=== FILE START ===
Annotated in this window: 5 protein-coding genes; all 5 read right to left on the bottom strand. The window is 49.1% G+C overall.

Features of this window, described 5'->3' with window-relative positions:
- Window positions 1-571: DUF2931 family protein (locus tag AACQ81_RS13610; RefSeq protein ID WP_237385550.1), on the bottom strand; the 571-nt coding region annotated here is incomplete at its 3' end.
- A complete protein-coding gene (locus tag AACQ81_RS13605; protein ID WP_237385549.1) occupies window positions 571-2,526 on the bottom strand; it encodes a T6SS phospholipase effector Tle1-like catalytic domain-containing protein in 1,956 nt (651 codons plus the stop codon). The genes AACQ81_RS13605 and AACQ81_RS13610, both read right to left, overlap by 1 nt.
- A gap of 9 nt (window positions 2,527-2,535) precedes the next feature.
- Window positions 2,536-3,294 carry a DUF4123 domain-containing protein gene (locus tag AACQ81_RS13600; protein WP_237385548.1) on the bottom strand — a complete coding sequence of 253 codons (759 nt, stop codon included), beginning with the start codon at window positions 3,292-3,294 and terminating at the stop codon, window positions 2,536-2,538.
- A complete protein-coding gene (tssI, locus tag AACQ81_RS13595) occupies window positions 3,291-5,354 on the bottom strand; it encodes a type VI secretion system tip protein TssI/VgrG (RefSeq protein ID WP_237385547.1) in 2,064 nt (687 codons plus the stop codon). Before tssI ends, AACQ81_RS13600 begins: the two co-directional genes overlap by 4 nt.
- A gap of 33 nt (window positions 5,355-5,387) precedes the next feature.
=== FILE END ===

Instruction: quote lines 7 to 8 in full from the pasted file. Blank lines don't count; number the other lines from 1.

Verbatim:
- A complete protein-coding gene (tssI, locus tag AACQ81_RS13595) occupies window positions 3,291-5,354 on the bottom strand; it encodes a type VI secretion system tip protein TssI/VgrG (RefSeq protein ID WP_237385547.1) in 2,064 nt (687 codons plus the stop codon). Before tssI ends, AACQ81_RS13600 begins: the two co-directional genes overlap by 4 nt.
- A gap of 33 nt (window positions 5,355-5,387) precedes the next feature.